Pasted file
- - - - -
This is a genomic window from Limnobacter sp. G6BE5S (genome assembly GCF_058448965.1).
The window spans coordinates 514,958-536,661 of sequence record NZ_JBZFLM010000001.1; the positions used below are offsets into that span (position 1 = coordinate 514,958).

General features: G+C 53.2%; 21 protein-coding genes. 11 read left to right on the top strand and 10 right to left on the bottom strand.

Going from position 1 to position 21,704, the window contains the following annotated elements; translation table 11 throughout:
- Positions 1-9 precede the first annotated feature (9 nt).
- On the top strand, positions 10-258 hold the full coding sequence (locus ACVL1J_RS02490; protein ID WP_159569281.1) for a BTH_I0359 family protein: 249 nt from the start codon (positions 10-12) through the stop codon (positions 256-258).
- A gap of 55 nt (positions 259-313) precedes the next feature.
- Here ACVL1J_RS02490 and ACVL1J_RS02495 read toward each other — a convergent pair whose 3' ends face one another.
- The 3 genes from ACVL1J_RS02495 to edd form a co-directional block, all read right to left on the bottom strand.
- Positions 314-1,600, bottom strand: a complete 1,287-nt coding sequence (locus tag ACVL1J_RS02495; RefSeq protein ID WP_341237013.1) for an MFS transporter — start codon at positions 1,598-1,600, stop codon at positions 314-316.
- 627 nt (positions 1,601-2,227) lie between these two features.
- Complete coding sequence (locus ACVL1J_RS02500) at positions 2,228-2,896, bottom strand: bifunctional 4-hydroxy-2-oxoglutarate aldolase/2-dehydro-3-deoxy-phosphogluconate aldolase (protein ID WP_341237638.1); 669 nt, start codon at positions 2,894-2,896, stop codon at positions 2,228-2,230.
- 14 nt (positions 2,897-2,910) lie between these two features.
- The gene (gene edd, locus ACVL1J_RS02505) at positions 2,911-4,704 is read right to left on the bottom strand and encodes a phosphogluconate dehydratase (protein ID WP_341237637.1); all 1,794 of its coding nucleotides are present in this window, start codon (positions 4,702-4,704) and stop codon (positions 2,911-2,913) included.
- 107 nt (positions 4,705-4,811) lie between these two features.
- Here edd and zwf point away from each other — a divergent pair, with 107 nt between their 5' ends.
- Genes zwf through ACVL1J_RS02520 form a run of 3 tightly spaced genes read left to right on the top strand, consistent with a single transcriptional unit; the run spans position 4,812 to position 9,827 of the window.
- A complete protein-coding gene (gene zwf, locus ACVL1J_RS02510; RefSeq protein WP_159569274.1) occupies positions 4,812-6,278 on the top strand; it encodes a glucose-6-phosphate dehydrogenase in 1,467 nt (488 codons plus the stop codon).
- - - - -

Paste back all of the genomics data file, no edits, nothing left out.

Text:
This is a genomic window from Limnobacter sp. G6BE5S (genome assembly GCF_058448965.1).
The window spans coordinates 514,958-536,661 of sequence record NZ_JBZFLM010000001.1; the positions used below are offsets into that span (position 1 = coordinate 514,958).

General features: G+C 53.2%; 21 protein-coding genes. 11 read left to right on the top strand and 10 right to left on the bottom strand.

Going from position 1 to position 21,704, the window contains the following annotated elements; translation table 11 throughout:
- Positions 1-9 precede the first annotated feature (9 nt).
- On the top strand, positions 10-258 hold the full coding sequence (locus ACVL1J_RS02490; protein ID WP_159569281.1) for a BTH_I0359 family protein: 249 nt from the start codon (positions 10-12) through the stop codon (positions 256-258).
- A gap of 55 nt (positions 259-313) precedes the next feature.
- Here ACVL1J_RS02490 and ACVL1J_RS02495 read toward each other — a convergent pair whose 3' ends face one another.
- The 3 genes from ACVL1J_RS02495 to edd form a co-directional block, all read right to left on the bottom strand.
- Positions 314-1,600, bottom strand: a complete 1,287-nt coding sequence (locus tag ACVL1J_RS02495; RefSeq protein ID WP_341237013.1) for an MFS transporter — start codon at positions 1,598-1,600, stop codon at positions 314-316.
- 627 nt (positions 1,601-2,227) lie between these two features.
- Complete coding sequence (locus ACVL1J_RS02500) at positions 2,228-2,896, bottom strand: bifunctional 4-hydroxy-2-oxoglutarate aldolase/2-dehydro-3-deoxy-phosphogluconate aldolase (protein ID WP_341237638.1); 669 nt, start codon at positions 2,894-2,896, stop codon at positions 2,228-2,230.
- 14 nt (positions 2,897-2,910) lie between these two features.
- The gene (gene edd, locus ACVL1J_RS02505) at positions 2,911-4,704 is read right to left on the bottom strand and encodes a phosphogluconate dehydratase (protein ID WP_341237637.1); all 1,794 of its coding nucleotides are present in this window, start codon (positions 4,702-4,704) and stop codon (positions 2,911-2,913) included.
- 107 nt (positions 4,705-4,811) lie between these two features.
- Here edd and zwf point away from each other — a divergent pair, with 107 nt between their 5' ends.
- Genes zwf through ACVL1J_RS02520 form a run of 3 tightly spaced genes read left to right on the top strand, consistent with a single transcriptional unit; the run spans position 4,812 to position 9,827 of the window.
- A complete protein-coding gene (gene zwf, locus ACVL1J_RS02510; RefSeq protein WP_159569274.1) occupies positions 4,812-6,278 on the top strand; it encodes a glucose-6-phosphate dehydrogenase in 1,467 nt (488 codons plus the stop codon).